Centering Prayer – Be Still and Know that I Am God

May Christ bring us all together to everlasting life.  Rule of Benedict

When a desert abba once said, “Watching means to sit in your cell and be always mindful of God,” he could have been talking about Centering Prayer. An ancient practice that may lead to contemplation, Centering Prayer helps practitioners, through silence, learn to rest in God – and know God. It is stunningly simple.

Referenced as early as the 5th century by the monk John Cassian, Centering Prayer has its roots in the desert, where abbas and ammas withdrew from the roar and clamor of civilization to seek God in silence. Although contemplative prayer fell out of favor for a period of several centuries, it has enjoyed a resurgence in popularity over the past several decades.

Similar to meditation
“Centering Prayer is a way of being with God without words,” Benedictine Sister Audrey Cleary, retired St. Ambrose University Spirituality Center director, says. “It’s an opportunity to get out of your busy mind and into quiet, inner consciousness. By cultivating interior silence, you make space for God within you.”

In fact, Centering is very much like the eastern tradition of meditation, but the goal is different. The goal is contemplation, or union with the Divine. Although many paths lead to contemplation – prayers that employ silence, such as the Jesus Prayer and Lectio Divina, for example – Centering Prayer is extraordinary in its simplicity and appeal.

“Centering Prayer is a method of refining one’s intuitive faculties so that one can enter more easily into contemplative prayer,” Thomas Keating, OCSO, writes in his seminal book on the subject, Open Mind, Open Heart. “Centering Prayer as a discipline is designed to withdraw our attention from the ordinary flow of our thoughts. We tend to identify ourselves with that flow. But there is a deeper part of ourselves. This prayer opens our awareness to the spiritual level of our being.”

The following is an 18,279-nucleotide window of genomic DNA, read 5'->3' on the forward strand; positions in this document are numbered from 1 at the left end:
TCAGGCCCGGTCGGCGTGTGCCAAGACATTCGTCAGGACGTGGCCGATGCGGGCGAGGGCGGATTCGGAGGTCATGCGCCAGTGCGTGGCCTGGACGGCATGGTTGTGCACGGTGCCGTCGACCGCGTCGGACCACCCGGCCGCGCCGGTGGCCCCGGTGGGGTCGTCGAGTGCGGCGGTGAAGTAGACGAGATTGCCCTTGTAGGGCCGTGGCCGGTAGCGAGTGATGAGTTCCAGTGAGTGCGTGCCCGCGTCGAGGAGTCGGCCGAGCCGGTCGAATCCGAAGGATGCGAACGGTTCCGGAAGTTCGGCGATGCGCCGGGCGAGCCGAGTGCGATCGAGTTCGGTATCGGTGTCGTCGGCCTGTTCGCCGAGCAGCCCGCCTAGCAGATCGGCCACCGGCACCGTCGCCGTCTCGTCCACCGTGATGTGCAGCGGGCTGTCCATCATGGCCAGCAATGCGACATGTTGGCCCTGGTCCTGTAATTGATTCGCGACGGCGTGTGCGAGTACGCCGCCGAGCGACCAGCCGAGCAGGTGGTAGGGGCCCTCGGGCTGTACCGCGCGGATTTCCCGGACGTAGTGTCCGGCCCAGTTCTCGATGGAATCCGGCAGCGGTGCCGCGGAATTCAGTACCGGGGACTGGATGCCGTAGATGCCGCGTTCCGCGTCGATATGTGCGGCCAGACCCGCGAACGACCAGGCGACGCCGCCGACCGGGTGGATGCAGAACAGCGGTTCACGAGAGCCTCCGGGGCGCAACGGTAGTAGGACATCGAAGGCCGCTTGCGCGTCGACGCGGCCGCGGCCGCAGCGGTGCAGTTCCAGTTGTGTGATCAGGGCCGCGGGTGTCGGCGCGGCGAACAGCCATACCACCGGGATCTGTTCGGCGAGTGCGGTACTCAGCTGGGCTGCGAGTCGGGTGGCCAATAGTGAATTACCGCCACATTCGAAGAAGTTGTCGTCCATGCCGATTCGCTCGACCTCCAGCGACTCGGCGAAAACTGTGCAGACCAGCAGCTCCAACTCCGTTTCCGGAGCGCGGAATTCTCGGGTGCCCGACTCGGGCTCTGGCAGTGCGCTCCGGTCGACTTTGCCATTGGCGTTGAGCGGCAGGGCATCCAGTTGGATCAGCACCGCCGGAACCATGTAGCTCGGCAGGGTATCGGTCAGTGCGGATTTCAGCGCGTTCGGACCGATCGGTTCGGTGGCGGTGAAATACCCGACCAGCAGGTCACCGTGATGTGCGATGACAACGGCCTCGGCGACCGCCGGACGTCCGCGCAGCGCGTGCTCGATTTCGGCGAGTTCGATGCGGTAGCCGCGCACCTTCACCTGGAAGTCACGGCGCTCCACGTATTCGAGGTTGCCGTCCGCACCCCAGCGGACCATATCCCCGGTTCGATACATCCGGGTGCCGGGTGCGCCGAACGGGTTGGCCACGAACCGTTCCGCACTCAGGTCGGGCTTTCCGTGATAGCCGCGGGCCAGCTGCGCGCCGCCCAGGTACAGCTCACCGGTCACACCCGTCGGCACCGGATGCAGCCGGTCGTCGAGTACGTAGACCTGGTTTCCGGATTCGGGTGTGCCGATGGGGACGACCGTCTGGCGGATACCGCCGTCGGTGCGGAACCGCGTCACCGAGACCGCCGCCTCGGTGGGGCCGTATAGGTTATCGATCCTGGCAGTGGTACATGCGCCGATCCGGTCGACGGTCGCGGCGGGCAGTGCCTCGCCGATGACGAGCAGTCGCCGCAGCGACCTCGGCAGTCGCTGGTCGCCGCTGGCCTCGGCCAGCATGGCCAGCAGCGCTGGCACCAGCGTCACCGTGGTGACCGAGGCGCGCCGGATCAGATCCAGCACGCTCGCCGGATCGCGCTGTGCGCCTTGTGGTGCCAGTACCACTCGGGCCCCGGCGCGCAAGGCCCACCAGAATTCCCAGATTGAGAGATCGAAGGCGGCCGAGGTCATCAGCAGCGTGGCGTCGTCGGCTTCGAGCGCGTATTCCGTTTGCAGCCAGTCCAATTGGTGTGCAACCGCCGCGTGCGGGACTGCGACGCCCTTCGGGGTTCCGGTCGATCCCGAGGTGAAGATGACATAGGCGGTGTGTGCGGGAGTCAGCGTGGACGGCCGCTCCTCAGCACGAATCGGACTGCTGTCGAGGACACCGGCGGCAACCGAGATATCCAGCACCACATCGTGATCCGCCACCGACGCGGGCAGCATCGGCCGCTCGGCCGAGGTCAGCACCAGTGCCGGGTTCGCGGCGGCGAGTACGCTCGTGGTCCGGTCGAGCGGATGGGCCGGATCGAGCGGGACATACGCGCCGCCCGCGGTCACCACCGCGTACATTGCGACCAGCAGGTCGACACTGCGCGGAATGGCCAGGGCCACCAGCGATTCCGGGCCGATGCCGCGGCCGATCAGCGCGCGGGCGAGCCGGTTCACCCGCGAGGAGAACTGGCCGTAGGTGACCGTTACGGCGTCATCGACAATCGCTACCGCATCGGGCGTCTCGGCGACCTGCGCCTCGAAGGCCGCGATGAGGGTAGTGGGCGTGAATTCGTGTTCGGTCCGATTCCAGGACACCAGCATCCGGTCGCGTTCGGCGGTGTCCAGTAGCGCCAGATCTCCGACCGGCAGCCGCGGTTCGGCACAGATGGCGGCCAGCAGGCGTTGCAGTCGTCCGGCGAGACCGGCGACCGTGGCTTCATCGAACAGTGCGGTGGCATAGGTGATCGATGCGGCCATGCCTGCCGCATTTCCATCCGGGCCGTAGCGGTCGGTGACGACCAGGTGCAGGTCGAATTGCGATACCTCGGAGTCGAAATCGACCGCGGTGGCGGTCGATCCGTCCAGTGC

How to do it
To experience Centering Prayer, choose a quiet place and time of day. Sit comfortably, back straight. Begin by saying a short prayer first, to prepare yourself for this sacred time. Close your eyes and take up a sacred word – choose a one- or two-syllable word like Peace, or God – to signal your intention to withdraw from the everyday world and go into the deepest part of yourself. Thoughts will surface, but when they do, gently take up your word again and return to interior silence. Begin with 20 minutes at a time.

Don’t be disheartened by how many thoughts fill your head at first. By intending to rest in God, you allow God to take charge. In this way, Centering is radically different from any other form of prayer.

“In Centering Prayer, you consent to the presence of God and the action of God within you,” Benedictine Sister Catherine Cleary says. “You don’t say any words. You let go of thoughts, emotions, feelings, day dreams. This prayer is an act of will; it is not effort but consent. The will consents to God's presence, to grace. It consents to let God do the work.”